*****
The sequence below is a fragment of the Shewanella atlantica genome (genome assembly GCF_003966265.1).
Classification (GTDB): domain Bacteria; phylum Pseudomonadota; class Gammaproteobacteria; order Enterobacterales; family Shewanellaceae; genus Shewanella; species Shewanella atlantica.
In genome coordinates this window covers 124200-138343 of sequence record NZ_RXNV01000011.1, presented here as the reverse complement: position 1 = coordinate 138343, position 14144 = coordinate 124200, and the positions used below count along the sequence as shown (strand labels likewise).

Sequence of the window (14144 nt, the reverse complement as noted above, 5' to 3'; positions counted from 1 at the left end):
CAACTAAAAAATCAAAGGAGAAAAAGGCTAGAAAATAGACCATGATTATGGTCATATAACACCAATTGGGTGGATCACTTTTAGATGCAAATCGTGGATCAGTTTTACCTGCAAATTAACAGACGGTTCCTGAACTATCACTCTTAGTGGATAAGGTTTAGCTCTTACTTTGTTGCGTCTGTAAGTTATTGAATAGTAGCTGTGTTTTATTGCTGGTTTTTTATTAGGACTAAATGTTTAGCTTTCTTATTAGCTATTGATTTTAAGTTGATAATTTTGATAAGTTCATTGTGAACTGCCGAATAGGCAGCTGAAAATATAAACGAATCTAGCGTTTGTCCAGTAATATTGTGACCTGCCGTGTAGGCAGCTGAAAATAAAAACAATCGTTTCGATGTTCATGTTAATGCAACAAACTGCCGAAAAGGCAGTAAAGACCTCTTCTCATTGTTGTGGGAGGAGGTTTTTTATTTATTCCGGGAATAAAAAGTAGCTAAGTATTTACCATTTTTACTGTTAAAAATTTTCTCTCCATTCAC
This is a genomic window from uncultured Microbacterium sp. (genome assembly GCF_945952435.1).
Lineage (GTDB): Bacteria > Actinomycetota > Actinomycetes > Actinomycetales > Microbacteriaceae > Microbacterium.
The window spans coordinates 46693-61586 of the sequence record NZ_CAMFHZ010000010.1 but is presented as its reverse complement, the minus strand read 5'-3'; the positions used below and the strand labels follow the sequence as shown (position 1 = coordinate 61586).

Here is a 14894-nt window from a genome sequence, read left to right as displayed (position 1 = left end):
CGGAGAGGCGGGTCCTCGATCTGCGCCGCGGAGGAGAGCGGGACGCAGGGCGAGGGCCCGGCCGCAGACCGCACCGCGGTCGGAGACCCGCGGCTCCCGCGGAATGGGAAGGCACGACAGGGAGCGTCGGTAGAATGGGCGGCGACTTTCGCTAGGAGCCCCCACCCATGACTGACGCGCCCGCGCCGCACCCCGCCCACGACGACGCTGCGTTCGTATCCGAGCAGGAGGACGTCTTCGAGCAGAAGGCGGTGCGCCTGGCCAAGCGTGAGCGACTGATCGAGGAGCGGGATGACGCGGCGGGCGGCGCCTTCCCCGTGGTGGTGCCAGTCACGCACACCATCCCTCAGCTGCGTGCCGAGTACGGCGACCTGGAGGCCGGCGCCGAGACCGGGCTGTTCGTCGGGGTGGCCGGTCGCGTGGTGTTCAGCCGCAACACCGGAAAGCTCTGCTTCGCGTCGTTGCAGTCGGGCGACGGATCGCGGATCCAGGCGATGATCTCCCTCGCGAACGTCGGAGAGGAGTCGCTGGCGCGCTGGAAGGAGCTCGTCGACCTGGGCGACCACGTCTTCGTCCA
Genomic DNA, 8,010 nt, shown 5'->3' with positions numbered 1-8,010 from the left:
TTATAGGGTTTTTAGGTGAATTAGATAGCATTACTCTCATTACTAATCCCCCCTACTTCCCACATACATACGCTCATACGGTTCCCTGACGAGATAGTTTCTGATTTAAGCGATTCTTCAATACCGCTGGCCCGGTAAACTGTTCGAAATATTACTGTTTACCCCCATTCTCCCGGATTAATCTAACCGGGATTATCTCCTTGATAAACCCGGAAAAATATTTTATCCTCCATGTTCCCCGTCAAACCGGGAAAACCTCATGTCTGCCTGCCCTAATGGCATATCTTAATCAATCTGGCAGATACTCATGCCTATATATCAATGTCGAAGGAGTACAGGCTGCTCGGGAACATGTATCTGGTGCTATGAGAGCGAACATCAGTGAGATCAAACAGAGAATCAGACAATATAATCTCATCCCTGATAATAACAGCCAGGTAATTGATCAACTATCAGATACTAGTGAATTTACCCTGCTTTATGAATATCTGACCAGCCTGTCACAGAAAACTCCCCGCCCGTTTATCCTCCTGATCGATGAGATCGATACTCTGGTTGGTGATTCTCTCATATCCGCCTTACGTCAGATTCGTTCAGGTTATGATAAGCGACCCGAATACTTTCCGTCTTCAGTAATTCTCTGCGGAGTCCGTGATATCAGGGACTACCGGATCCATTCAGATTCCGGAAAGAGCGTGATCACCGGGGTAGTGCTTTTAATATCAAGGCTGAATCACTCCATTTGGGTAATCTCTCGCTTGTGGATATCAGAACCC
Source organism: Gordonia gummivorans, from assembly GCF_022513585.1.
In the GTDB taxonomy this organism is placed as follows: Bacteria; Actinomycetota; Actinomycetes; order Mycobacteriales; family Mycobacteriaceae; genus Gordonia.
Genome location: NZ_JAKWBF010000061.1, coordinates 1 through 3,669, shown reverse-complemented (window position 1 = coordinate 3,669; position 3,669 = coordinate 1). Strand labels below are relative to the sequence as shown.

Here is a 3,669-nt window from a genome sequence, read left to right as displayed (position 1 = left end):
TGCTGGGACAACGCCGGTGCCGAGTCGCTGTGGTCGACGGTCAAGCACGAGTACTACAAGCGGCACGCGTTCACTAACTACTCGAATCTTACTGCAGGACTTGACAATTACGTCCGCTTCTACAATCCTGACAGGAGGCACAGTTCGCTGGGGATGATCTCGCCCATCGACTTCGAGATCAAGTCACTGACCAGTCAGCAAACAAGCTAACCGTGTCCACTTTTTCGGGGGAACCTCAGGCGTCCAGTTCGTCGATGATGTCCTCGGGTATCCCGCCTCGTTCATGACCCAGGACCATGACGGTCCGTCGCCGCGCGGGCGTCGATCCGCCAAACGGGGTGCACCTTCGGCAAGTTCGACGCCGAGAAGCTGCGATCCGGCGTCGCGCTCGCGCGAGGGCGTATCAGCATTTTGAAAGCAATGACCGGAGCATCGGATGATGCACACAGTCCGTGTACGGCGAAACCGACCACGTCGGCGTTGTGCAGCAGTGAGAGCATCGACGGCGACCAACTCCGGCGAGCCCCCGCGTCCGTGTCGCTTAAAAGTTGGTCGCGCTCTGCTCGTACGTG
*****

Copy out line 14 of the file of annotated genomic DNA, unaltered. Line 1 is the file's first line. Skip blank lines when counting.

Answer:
In the GTDB taxonomy this organism is placed as follows: Bacteria; Actinomycetota; Actinomycetes; order Mycobacteriales; family Mycobacteriaceae; genus Gordonia.